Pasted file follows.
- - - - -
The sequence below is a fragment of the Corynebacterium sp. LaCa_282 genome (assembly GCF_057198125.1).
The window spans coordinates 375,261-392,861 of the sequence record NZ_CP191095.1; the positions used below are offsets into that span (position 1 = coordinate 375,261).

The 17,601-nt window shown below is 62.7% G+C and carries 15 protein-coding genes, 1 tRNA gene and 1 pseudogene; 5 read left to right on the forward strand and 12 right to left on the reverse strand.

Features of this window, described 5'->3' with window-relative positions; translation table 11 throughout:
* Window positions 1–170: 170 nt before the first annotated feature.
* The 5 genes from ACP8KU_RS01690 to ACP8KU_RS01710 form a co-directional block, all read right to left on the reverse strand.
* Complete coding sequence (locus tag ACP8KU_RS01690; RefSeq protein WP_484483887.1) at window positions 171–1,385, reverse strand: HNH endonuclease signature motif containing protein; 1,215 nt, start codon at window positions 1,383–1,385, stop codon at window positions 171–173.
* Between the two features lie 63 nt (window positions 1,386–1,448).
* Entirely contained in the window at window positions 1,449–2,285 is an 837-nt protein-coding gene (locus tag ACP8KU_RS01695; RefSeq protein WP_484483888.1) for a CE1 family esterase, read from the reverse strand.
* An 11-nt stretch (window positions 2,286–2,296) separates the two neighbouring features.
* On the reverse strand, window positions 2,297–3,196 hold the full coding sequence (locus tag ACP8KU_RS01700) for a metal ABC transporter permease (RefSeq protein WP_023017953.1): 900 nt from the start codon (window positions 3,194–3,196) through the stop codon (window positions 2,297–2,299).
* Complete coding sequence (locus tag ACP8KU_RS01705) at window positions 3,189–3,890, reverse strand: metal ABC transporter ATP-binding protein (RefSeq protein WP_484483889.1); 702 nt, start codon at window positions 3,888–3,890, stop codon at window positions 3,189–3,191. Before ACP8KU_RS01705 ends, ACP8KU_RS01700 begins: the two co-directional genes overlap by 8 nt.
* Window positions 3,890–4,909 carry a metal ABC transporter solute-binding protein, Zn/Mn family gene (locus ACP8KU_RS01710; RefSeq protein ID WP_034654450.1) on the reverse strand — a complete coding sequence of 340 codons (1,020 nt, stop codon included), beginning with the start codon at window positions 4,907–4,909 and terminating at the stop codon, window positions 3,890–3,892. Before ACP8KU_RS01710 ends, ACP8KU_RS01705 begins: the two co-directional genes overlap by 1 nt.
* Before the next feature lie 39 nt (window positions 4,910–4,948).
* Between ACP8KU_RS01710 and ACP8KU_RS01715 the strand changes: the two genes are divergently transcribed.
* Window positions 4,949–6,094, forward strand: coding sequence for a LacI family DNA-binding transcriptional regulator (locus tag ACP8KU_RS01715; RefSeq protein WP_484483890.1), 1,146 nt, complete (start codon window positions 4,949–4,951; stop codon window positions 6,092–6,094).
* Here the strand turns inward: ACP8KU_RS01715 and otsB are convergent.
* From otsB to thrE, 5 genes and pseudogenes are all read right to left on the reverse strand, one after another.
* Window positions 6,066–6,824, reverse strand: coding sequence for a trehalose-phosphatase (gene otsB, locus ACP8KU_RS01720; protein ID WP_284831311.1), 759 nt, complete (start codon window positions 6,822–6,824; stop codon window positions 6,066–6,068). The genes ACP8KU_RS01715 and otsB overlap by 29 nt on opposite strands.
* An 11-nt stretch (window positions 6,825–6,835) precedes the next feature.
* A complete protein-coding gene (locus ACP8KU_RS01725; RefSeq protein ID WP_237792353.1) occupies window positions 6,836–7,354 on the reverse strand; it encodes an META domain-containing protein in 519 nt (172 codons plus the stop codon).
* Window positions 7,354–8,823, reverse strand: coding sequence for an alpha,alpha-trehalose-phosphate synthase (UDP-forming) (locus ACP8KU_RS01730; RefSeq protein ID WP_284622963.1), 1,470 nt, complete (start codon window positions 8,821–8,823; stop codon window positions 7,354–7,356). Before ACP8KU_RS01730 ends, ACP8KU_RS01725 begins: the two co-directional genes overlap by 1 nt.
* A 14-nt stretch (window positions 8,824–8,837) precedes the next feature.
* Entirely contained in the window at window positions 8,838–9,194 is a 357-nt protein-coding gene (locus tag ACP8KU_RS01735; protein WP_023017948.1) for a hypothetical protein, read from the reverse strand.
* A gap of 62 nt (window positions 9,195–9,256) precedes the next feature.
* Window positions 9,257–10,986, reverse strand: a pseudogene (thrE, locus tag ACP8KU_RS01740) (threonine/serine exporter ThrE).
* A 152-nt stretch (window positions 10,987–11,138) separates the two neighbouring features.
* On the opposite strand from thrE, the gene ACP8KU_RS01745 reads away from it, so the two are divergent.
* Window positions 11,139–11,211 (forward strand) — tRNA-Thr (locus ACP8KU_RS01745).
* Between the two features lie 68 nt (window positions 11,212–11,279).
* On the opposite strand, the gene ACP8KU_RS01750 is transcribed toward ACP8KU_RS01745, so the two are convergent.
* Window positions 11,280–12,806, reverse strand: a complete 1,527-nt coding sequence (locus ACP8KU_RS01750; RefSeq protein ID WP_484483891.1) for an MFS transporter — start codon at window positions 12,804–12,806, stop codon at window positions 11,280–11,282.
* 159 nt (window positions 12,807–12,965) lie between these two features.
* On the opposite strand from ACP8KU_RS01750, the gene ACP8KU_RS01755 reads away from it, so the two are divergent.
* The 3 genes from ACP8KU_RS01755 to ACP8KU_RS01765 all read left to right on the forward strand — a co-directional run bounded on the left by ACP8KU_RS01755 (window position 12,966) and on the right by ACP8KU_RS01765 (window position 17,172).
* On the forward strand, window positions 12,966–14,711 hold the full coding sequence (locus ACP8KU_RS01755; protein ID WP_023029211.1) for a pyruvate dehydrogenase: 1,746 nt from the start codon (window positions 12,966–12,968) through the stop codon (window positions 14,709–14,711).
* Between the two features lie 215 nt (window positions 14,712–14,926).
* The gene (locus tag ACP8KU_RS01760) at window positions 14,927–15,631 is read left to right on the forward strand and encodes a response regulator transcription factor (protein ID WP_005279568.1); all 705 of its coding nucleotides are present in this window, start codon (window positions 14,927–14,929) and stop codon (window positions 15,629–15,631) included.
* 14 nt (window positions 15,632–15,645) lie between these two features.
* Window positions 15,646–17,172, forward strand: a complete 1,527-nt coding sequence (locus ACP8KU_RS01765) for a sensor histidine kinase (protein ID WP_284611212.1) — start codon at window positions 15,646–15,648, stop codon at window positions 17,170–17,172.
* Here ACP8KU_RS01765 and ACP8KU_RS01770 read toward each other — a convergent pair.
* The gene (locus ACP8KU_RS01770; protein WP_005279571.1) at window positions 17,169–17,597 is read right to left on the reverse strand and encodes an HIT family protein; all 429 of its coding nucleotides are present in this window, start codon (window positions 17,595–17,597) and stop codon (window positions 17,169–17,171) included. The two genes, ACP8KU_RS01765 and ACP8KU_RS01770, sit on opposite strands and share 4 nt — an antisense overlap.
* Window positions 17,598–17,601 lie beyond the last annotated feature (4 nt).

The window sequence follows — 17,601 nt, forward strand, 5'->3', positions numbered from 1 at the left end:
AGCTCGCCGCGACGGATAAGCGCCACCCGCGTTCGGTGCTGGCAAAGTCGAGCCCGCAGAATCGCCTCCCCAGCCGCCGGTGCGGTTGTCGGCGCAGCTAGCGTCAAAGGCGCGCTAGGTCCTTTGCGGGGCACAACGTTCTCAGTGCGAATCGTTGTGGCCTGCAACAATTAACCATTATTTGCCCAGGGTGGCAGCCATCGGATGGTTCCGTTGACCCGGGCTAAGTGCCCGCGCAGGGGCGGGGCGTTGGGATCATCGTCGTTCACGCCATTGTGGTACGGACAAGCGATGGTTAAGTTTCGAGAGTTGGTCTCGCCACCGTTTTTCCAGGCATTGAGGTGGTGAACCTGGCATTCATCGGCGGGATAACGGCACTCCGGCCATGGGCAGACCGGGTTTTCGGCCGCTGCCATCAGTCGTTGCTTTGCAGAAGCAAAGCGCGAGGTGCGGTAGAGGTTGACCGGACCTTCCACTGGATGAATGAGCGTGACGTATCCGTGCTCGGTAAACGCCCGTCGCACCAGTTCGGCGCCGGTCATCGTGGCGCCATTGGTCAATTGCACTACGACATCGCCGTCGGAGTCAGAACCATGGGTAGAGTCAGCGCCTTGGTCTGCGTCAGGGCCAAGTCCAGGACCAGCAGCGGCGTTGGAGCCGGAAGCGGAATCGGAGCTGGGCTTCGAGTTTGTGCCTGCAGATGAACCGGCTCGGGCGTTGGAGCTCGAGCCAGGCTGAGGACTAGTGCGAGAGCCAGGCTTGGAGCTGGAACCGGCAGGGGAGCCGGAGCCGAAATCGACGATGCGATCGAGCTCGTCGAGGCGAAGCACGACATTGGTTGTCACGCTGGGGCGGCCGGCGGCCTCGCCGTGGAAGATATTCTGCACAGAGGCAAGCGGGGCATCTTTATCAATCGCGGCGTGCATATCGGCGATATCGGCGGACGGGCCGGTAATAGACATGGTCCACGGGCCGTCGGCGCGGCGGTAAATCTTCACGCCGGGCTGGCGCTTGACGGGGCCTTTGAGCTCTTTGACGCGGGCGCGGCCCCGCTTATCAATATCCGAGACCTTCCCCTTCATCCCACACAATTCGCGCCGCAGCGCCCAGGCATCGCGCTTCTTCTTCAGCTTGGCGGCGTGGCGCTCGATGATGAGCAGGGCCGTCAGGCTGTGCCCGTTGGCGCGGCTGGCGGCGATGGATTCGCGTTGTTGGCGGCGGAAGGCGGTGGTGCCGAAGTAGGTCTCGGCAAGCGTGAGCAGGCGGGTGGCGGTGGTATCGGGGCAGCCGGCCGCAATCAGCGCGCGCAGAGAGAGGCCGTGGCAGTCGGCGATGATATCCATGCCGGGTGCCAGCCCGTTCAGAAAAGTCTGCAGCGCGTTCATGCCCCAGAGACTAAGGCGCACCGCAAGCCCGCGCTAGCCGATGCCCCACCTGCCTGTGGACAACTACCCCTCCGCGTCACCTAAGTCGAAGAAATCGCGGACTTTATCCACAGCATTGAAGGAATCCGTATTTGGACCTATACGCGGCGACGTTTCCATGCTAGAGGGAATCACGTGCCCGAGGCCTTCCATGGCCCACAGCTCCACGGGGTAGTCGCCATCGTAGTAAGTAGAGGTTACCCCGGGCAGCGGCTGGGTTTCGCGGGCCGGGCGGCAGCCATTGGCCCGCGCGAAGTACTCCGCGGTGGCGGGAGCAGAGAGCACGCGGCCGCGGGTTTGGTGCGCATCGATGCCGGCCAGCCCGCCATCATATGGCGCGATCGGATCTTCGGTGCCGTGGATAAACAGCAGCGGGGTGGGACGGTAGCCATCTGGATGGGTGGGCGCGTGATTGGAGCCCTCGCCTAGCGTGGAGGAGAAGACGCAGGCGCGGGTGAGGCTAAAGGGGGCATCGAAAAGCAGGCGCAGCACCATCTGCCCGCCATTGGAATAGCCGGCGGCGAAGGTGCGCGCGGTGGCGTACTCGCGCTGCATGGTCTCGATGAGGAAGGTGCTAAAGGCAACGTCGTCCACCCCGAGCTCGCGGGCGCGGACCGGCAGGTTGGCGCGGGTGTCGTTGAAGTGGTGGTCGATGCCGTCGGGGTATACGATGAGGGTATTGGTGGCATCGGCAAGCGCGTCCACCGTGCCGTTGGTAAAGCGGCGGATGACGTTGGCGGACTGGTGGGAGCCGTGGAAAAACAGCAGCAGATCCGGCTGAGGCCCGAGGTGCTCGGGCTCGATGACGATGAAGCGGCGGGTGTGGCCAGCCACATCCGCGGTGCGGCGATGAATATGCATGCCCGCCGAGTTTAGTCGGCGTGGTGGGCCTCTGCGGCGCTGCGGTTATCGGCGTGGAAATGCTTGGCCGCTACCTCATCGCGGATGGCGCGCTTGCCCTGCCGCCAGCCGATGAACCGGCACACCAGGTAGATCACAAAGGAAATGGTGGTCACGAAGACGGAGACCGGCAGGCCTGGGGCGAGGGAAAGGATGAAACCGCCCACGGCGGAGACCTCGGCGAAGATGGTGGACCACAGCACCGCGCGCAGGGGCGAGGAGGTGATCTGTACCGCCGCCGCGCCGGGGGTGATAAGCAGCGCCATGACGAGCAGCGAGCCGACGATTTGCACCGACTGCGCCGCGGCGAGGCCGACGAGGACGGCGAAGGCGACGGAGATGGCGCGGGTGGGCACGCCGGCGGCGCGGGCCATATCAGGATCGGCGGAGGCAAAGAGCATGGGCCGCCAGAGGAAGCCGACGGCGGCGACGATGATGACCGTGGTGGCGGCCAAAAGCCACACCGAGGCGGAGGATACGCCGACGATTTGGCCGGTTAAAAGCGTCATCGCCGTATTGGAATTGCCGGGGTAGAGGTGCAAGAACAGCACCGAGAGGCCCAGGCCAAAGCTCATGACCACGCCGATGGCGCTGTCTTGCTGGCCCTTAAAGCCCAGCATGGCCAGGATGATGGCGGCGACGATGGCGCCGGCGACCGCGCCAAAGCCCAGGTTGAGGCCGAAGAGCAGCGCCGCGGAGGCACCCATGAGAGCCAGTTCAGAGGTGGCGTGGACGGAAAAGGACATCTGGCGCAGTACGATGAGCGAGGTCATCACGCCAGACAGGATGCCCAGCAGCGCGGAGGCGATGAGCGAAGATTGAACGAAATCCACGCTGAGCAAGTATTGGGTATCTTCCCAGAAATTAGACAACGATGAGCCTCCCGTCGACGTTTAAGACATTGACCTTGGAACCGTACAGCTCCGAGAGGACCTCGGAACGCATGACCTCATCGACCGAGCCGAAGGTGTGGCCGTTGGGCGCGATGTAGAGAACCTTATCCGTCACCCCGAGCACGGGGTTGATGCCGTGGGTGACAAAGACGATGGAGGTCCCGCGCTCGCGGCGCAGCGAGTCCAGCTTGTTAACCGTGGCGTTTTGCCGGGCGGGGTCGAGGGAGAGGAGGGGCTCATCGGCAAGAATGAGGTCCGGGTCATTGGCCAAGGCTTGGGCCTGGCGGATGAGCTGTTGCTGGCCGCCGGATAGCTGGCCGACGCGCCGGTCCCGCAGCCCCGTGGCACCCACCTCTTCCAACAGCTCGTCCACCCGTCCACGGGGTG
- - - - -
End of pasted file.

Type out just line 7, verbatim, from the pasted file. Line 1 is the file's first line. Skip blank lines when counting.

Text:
* Complete coding sequence (locus tag ACP8KU_RS01690; RefSeq protein WP_484483887.1) at window positions 171–1,385, reverse strand: HNH endonuclease signature motif containing protein; 1,215 nt, start codon at window positions 1,383–1,385, stop codon at window positions 171–173.